A superior Western, of course, but one can't help get the feeling it was over praised. Had it been made in the 1970s when originally written I think people would have gone "oh good movie" but it wouldn't have earned all those Oscars. Or maybe not - who knows?
It's lovingly shot and designed, and was made with a lot of care - Clint really tried wiht this one. Like all Clint Eastwood films it feels over long. I kind of know why the Richard Harris sequence was in there (it all tied in with myth of the West and so on) but it could have been cut.
I felt many of the things people liked about it were gimmicky reversals or not really that different - the braggart kid (Jaimz Woolvett, who was discovered in this movie and then seemed to disappear) turns out to have never killed anyone and be short sighted (you can kind of see that coming from the moment he says "I've killed heaps of people"... it's not that much fresher than James Caan in El Dorado); the wise side kick (Morgan Freeman) is black and has an Indian wife and... that's kind of about it, he's still pretty much a stock noble black sidekick (he's wise, decent and dies); Clint Eastwood rolling around in the pig sty at the beginning and not being able to ride a horse, but by the end of the film is still the same super human hard arse we've always had. The device of a journalist reporting on events isn't that fresh.
I also felt it didn't really deconstruct the myth of the west as much as people seemed to think it did - hookers still have hearts of gold. the vengeance becomes personal. We hear a lot about how Clint and Freeman used to get drunk and kill women and children back in the day, but we never see it here - every single person Eastwood and his pals kill deserve to die. It would have been a different movie if at the end while on his killing spree Eastwood did shoot some innocents such as the prostitutes - it wouldn't have been the hit it became but that would have been deconstructing myth.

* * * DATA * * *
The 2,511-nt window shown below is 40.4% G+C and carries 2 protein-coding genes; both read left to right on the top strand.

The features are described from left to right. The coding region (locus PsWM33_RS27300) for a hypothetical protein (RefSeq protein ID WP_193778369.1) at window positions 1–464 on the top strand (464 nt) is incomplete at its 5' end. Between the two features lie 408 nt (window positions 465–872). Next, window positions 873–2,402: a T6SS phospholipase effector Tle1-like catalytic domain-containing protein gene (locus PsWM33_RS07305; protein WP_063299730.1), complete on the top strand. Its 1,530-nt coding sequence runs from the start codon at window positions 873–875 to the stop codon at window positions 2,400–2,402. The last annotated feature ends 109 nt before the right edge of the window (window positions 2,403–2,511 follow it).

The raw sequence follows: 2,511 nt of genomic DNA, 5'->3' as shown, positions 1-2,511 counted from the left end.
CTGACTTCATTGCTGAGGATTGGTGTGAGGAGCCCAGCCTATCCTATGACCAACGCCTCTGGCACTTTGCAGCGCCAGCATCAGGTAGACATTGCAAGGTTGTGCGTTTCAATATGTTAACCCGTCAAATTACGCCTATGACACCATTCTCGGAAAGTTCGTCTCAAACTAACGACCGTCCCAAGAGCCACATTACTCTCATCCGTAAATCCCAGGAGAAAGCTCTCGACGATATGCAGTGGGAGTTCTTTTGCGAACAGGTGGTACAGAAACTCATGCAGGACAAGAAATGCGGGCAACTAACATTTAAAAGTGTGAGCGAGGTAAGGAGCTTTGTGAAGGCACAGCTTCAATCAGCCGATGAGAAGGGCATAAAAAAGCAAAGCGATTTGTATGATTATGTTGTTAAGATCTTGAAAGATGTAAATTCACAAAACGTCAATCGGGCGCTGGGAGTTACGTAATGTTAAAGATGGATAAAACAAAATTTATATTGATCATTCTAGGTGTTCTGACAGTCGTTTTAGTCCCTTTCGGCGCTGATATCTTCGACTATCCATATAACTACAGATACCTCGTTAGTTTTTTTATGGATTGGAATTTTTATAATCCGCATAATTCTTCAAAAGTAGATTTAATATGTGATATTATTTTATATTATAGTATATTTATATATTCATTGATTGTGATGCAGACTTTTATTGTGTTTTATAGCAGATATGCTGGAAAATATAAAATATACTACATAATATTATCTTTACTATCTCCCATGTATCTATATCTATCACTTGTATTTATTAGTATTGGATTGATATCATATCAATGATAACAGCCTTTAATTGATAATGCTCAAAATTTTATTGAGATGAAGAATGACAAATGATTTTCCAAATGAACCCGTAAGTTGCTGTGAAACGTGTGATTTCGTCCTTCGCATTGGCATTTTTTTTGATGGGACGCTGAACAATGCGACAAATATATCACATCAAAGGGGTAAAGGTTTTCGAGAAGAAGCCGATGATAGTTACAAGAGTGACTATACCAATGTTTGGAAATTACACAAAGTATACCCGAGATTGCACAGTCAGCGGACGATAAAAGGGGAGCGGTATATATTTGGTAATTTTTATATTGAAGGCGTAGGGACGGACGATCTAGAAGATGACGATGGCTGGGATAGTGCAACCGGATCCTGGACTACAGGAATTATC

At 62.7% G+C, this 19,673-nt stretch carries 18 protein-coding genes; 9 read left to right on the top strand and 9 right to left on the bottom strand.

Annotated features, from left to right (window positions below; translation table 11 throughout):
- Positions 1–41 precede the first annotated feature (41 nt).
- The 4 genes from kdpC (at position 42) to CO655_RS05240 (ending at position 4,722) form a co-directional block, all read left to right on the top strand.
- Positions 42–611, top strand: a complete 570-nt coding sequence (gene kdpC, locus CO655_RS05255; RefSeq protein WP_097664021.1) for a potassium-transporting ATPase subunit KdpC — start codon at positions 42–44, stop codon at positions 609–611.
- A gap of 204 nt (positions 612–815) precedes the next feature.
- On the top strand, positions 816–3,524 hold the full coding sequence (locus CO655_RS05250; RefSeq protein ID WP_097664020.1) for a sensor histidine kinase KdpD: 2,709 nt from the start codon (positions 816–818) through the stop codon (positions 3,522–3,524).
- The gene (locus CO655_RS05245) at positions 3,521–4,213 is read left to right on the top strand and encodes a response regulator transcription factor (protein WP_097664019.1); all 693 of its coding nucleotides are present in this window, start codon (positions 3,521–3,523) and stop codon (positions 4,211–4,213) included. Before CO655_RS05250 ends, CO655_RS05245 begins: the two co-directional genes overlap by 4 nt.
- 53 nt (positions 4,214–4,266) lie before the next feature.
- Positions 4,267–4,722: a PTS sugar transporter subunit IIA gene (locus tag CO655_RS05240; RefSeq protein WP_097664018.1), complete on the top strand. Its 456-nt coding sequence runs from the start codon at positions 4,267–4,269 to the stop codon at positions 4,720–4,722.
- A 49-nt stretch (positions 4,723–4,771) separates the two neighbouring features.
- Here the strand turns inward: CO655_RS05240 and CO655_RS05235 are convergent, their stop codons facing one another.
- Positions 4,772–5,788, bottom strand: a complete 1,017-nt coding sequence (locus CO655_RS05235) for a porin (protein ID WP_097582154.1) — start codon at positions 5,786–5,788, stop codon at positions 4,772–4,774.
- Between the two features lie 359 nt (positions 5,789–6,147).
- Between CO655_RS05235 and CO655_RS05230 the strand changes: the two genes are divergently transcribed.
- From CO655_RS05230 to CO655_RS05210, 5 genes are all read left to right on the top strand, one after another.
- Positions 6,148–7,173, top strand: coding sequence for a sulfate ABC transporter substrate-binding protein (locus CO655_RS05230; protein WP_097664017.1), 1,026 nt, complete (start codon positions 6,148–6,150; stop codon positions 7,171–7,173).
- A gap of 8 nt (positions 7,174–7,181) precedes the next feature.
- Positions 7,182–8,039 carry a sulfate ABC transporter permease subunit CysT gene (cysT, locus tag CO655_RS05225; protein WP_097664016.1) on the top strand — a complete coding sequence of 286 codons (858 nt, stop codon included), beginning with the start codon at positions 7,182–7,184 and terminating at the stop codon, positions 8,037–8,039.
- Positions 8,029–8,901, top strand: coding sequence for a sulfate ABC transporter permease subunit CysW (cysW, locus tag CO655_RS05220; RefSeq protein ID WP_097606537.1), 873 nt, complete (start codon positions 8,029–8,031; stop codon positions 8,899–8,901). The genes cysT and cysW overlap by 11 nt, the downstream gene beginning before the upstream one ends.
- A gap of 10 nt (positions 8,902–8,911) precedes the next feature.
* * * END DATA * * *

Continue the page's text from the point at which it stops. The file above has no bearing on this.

But I did like the actual story - there's something primeval about prostitutes being ignored by the law and banding funds to pay for an assassin. I loved how the killers of the old west are depicted as being drunk and mean most of the time. And some touches did feel fresh, like Gene Hackman working on his porch, and a cowboy taking ages to die from a bullet wound in the hot sun, and the friend of the slashing cowboy providing the injured prostitute with a horse. The characters have great names and there's fantastic dialogue, and the final shoot out gave me chills down my spine.